Maria Cebotari was born into a family of musicians; her father was a cellist and her mother a pianist. She received her musical education at the Bucharest Conservatory but started performing as a singer only after moving to Berlin in 1931. Within months of her arrival, Cebotari landed her first operatic role in "Lohengrin" by Wagner. She quickly became a popular figure on the Berlin stage, performing in several operas, and receiving rave reviews for her captivating performances.

Cebotari was noted for her remarkable vocal range, singing soprano and mezzo-soprano roles with equal ease. She was also praised for her acting abilities, which were on full display in her portrayal of Cio-Cio-San in "Madama Butterfly". The film, directed by Carmine Gallone, was a critical and commercial success, introducing Cebotari to a wider audience.

As World War II broke out, Cebotari became involved in anti-fascist activities and joined the Romanian resistance. She used her connections to help rescue Jewish children and other refugees from the horrors of the Holocaust. Unfortunately, her activities were discovered by the Romanian authorities, and she was arrested, imprisoned, and tortured. After her release, Cebotari fled to Italy, where she continued to perform and collaborate with anti-fascist groups.

In 1947, Cebotari was diagnosed with leukemia while performing in Rome. She died two years later in Vienna at the age of 39. Despite her short career, Cebotari's legacy in the world of music is profound, and she is still considered one of the most talented singers of her time. Today, the Maria Cebotari International Voice Competition is held annually in her honor, highlighting her impact on the world of music.

Cebotari was known for her versatility as a performer, able to seamlessly transition between operas and concerts. She performed in a wide range of languages, including German, Italian, French, and Romanian. Her ability to convey emotions through her powerful voice and charismatic stage presence made her a beloved figure among audiences. Cebotari also had a passion for teaching and mentoring young artists. She devoted herself to guiding and nurturing the next generation of singers until her untimely death.

Despite the challenges she faced throughout her life, Cebotari remained committed to using her talent to make a positive impact on the world. Her legacy lives on not only through her music but also through her humanitarian efforts, an enduring reminder of the power of art to ignite change.

Read more about Maria Cebotari on Wikipedia »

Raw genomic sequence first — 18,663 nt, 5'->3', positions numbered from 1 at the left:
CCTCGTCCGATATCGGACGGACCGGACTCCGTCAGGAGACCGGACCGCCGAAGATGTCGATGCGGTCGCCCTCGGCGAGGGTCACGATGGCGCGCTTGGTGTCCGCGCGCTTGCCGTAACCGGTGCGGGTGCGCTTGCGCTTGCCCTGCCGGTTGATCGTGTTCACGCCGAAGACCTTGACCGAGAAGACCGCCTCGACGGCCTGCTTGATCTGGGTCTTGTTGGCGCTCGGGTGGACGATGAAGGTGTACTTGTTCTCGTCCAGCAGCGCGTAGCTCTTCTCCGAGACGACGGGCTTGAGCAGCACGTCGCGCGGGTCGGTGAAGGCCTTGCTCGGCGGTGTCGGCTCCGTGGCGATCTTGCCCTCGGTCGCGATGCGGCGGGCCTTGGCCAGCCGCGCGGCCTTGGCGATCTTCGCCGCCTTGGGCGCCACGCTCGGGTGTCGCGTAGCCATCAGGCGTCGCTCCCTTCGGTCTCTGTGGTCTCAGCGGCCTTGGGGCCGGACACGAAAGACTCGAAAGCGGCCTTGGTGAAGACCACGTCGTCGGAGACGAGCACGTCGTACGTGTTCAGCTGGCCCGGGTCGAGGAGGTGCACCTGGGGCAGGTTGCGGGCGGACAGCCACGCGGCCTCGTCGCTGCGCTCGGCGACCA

Sy Oliver

Sy Oliver (December 17, 1910 Battle Creek-May 28, 1988 New York City) a.k.a. Melvin "Sy" Oliver was an American , .

songwriter, arranger, trumpeter, and bandleader. He is best known for his work as an arranger and composer for the big band of Jimmie Lunceford, one of the most popular bands of the swing era. Oliver contributed greatly to Lunceford's success with his arrangements of hits such as "My Blue Heaven" and "Ain't She Sweet." He also worked as a bandleader in his own right, recording with vocalists such as Louis Jordan and Billie Holiday. Later in his career, Oliver focused more on arranging for television and film, including the theme song for the television show "The Naked City." Oliver was a pivotal figure in the development of swing music and his arrangements continue to be played and studied by jazz musicians today.

Oliver started his career in music as a trumpeter in several bands before joining the Jimmie Lunceford Orchestra in 1933. He quickly became known as Lunceford's chief arranger and musical director, creating a distinct and innovative sound that helped propel the band to national prominence.

After leaving Lunceford's band in 1939, Oliver formed his own band, which quickly became a popular attraction at the Savoy Ballroom in Harlem. During this time, he also worked with Billie Holiday, arranging and recording some of her most famous songs, including "Lover Man" and "God Bless the Child."

Oliver's career continued to flourish in the 1940s and 1950s, as he worked as a composer and arranger for numerous films, television shows, and other artists. He also recorded several albums under his own name, showcasing his talent as both a bandleader and a trumpet player. In the 1960s, Oliver became more focused on teaching music and conducting workshops, but he remained active in the music industry until his death in 1988.

Throughout his career, Oliver was known for his innovative arrangements and his ability to blend different musical styles, including swing, jazz, and R&B. He was a pioneering figure in the development of big band music, and his influence can still be heard in modern jazz and pop music.